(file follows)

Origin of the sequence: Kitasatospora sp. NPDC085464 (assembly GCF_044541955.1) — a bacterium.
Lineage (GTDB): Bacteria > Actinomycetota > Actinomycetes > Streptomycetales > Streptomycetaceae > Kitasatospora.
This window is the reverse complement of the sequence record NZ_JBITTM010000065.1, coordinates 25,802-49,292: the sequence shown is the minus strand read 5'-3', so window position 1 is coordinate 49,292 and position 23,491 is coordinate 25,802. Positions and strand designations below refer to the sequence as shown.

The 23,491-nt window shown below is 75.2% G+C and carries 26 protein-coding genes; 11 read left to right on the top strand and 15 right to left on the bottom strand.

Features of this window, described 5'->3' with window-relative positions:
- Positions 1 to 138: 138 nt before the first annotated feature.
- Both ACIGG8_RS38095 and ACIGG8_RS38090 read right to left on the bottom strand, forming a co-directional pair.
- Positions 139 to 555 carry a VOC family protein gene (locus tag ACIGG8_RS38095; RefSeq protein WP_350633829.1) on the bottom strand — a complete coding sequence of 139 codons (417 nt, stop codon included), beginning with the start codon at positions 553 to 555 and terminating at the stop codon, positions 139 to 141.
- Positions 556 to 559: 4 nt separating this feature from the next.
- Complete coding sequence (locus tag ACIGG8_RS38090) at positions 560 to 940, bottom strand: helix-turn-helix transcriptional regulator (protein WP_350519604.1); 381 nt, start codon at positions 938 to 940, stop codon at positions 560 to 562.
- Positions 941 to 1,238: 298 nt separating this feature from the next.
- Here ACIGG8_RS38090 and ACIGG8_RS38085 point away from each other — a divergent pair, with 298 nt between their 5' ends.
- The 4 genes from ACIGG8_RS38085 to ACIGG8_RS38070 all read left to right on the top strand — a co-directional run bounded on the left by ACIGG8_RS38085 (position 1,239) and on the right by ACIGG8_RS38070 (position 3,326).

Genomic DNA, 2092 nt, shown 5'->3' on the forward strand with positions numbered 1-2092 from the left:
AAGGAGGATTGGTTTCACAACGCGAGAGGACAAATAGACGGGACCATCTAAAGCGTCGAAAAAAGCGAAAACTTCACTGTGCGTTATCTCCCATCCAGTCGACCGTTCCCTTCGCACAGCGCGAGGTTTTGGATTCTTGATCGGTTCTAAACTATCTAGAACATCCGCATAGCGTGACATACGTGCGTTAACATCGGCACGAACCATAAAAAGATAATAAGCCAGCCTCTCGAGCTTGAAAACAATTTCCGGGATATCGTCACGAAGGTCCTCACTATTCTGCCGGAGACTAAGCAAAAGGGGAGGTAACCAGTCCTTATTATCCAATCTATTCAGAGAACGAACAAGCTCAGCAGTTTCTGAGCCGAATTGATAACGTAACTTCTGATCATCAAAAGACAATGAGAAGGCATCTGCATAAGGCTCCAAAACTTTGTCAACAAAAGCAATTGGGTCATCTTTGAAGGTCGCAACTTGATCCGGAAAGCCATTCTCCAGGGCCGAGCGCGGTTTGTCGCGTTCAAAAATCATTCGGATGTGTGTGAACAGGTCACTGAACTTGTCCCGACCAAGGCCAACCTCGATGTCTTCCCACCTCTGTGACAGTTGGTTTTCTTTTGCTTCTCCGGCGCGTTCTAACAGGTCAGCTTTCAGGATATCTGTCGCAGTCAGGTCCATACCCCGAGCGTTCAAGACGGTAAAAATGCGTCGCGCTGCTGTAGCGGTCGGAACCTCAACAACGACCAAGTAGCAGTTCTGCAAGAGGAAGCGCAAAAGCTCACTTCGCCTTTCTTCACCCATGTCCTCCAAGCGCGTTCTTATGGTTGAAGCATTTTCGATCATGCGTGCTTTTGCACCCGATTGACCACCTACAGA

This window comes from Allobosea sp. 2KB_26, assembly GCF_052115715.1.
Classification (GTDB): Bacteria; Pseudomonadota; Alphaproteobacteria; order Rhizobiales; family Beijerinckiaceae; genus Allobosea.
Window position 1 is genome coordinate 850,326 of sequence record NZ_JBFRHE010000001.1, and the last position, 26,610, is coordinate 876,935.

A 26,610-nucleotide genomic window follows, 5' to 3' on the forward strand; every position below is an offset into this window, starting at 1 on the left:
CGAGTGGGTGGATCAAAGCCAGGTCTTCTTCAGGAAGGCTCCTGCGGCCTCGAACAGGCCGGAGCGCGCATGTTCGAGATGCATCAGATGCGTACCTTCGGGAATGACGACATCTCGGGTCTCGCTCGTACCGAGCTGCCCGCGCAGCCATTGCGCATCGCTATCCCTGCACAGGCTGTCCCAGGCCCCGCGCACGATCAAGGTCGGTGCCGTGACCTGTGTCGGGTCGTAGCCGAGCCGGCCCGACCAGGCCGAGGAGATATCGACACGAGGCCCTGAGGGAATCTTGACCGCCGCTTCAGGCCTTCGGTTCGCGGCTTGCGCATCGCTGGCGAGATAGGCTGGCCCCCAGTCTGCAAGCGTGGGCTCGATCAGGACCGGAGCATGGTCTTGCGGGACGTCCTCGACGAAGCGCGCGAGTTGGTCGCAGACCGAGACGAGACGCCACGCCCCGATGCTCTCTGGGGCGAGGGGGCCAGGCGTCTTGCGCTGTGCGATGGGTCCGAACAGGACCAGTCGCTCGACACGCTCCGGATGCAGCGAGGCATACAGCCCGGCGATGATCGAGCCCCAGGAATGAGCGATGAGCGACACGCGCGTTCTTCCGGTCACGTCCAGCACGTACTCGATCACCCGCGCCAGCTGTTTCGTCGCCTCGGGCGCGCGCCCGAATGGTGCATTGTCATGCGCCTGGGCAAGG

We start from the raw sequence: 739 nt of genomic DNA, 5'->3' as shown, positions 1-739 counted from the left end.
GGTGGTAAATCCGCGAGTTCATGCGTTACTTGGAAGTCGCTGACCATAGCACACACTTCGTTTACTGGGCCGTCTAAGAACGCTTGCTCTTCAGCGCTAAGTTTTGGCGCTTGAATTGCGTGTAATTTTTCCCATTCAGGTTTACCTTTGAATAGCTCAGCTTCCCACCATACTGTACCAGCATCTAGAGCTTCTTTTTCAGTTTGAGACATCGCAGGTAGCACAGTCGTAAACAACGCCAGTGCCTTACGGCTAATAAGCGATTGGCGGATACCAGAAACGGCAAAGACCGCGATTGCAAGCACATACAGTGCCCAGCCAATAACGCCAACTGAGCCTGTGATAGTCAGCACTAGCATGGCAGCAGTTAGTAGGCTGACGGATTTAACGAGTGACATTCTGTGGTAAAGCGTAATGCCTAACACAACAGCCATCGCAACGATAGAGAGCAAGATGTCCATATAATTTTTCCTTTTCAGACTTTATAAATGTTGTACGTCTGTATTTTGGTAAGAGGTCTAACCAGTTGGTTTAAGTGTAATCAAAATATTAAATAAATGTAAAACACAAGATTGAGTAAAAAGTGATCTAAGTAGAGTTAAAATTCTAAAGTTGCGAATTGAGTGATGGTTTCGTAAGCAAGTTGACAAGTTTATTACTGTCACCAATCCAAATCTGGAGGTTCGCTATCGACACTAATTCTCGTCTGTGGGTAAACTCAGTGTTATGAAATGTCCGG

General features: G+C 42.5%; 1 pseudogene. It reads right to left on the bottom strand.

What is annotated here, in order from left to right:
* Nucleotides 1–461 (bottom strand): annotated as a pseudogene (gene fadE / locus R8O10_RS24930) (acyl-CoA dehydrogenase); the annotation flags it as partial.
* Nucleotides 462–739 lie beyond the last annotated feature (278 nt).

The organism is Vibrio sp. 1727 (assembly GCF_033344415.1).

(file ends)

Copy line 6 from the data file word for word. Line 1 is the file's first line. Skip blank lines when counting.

- Positions 1 to 138: 138 nt before the first annotated feature.